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Google+ Shutting Down Over Next 10 Months Following Data Breach Coverup

By | October 9th, 2018

Apparently keen to prove that Facebook isn’t the only company that can get itself into boiling hot water over privacy and data, Google has today joined the club by confirming that a Google+ security bug allowed third-party developers to access user data unimpeded, with the issue dating all the way back to 2015. To make matters worse, Google decided not to share knowledge of the data breach when it was discovered in March.

The issue apparently came about when a user granted permission to an app, allowing it to access their public data. The problem was that this also gave those same developers access to the user’s friends’ non-public profiles. In turn, this meant that almost 500,000 users’ names, email addresses, dates of birth, gender, location, occupation, and relationship status were made available to developers, all without their knowledge. Google says that there was no evidence that the information was misused, but that a total of 438 apps had access.

All of this has led Google to finally admit Google+ was a failure, with the company announcing that it will close over the next ten months with a pivot to the enterprise market in the cards. There are additional privacy moves in motion here, too, with Google’s Project Strobe security audit also meaning most third-party developers will no longer be able to access Android SMS data, call logs, and (some) contact information. Gmail add-on access will also be restricted to a small number of developers as part of the moves.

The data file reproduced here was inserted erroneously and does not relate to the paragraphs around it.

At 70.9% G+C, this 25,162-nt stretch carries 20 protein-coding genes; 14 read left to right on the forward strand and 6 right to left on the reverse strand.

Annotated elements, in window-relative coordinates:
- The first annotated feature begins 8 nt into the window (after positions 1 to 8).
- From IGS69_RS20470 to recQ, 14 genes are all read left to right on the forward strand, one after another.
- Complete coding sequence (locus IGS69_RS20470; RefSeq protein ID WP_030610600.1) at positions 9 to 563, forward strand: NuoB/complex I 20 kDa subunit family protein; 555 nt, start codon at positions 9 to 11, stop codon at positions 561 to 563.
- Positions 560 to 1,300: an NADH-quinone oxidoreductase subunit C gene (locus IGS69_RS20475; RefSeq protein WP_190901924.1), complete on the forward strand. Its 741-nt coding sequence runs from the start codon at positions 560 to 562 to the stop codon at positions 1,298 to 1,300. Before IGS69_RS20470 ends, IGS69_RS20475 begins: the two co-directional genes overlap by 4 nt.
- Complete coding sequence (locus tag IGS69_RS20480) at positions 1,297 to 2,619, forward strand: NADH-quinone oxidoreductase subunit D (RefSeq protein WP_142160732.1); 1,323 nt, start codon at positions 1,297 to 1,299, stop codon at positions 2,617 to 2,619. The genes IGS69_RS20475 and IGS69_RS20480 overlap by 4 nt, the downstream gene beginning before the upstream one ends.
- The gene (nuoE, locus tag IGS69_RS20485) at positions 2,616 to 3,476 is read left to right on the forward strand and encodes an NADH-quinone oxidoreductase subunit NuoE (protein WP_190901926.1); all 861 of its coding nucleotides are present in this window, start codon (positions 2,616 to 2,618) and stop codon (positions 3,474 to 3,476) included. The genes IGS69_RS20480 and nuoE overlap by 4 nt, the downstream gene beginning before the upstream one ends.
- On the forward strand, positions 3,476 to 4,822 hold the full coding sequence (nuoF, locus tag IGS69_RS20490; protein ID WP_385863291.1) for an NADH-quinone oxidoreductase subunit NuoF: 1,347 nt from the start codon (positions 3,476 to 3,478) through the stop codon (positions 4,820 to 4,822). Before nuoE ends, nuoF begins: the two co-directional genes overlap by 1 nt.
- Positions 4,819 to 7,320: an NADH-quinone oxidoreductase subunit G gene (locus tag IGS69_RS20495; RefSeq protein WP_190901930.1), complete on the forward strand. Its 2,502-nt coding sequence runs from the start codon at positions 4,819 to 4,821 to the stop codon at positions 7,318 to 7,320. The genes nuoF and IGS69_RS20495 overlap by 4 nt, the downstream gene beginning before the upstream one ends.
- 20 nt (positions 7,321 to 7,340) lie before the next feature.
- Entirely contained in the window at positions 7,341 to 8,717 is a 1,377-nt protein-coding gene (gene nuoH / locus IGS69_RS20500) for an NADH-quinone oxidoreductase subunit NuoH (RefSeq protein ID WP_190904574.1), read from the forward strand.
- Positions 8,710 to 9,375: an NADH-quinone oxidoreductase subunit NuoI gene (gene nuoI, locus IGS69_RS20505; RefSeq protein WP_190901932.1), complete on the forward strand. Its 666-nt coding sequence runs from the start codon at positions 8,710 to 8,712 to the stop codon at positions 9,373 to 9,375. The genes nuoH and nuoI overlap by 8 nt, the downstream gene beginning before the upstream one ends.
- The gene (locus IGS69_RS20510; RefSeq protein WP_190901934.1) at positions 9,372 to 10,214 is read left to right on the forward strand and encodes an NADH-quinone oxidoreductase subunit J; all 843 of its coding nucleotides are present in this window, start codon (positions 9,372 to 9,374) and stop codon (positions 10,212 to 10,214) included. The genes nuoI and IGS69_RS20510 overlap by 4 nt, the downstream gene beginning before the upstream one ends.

As part of admitting Google+ didn’t get things quite right, the company admits that “this review crystallized what we’ve known for a while: that while our engineering teams have put a lot of effort and dedication into building Google+ over the years, it has not achieved broad consumer or developer adoption, and has seen limited user interaction with apps. The consumer version of Google+ currently has low usage and engagement: 90 percent of Google+ user sessions are less than five seconds.”

Frankly, I’m surprised the numbers are that favorable.

(Via: WSJ)

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